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World

CDC: Puerto Rico Zika Cases Now Include 65 Pregnant Women, 1 Death

U.S. health officials said Zika remains a public health threat in Puerto Rico, with more cases expected throughout 2016

File photo of a general view of Centers for Disease Control and Prevention (CDC) headquarters in Atlanta, photo: Reuters/Tami Chappell, File
By Reuters Whatsapp Twitter Facebook Share
2 years ago

CHICAGO — Puerto Rico has 683 confirmed cases of the Zika virus, including 65 pregnant women with symptoms of the virus and one death, U.S. health officials said on Friday.

Officials who have been tracking cases of the mosquito-borne illness since December, say five patients with suspected cases of the paralyzing nerve disorder Guillain-Barre syndrome have tested positive for the Zika virus, according to a report published by the U.S. Centers for Disease Control and Prevention.

A transmission electron micrograph (TEM) of Zika virus, which is a member of the family Flaviviridae is seen in this undated image from the Centers for Disease Control (CDC). Photo: Reuters/Centers for Disease Control

A transmission electron micrograph (TEM) of Zika virus, which is a member of the family Flaviviridae is seen in this undated image from the Centers for Disease Control (CDC). Photo: Reuters/Centers for Disease Control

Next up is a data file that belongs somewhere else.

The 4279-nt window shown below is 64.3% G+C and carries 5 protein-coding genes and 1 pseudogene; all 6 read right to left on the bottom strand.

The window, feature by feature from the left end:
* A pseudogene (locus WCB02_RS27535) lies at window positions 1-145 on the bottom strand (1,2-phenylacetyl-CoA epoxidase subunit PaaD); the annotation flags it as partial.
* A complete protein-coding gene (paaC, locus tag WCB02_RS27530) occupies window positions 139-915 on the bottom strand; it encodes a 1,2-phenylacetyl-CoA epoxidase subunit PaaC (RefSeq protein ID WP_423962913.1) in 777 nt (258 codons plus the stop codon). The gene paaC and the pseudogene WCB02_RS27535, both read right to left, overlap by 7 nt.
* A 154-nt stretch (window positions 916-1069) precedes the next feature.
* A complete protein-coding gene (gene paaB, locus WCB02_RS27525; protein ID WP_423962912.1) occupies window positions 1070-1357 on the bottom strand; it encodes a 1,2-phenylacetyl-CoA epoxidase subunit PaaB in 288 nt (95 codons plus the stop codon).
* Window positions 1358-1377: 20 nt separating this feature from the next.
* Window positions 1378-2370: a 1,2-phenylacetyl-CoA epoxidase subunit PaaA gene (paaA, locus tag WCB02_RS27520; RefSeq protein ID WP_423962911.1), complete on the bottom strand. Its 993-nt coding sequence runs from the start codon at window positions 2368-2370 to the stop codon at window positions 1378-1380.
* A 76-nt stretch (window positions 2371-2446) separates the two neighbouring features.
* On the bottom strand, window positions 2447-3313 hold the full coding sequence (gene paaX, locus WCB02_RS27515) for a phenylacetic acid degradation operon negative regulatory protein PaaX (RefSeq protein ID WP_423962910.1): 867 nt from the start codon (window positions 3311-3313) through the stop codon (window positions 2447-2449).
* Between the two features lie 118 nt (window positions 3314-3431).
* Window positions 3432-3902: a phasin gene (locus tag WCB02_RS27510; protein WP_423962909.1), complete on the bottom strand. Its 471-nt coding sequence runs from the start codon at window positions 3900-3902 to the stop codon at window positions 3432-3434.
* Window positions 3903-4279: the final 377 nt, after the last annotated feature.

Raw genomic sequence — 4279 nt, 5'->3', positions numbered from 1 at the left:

The CDC also reported that one patient with a confirmed Zika infection died from severe thrombocytopenia, a disorder marked by abnormally low blood platelets, which are needed to help the blood clot.

CDC said although deaths from Zika are rare, the death “highlights the possibility of severe cases, as well as the need for continued outreach to raise health care providers’ awareness of complications that might lead to severe disease or death,” researchers said in the report published in the CDC’s Morbidity and Mortality weekly Report.

Zika, a virus known to cause the birth defect microcephaly, first began spreading in Puerto Rico in December. In Brazil, Zika has been linked to 1,198 confirmed cases of microcephaly, a rare birth defect marked by small head size that can lead to severe developmental problems in babies. Zika has also been linked to other severe birth defects and with stillbirth.

The World Health Organization declared Zika a global health emergency on Feb. 1. In addition to microcephaly, the agency says there is a strong scientific consensus that Zika can cause Guillain-Barre, a rare neurological syndrome.

U.S. health officials said Zika remains a public health threat in Puerto Rico, with more cases expected throughout 2016.

Residents of and travelers to Puerto Rico are urged to take steps to avoid mosquito bites including the use of mosquito repellent, take precautions to reduce the risk of sexual transmission of Zika, and seek medical care for any acute illness with rash or fever.

JULIE STEENHUYSEN

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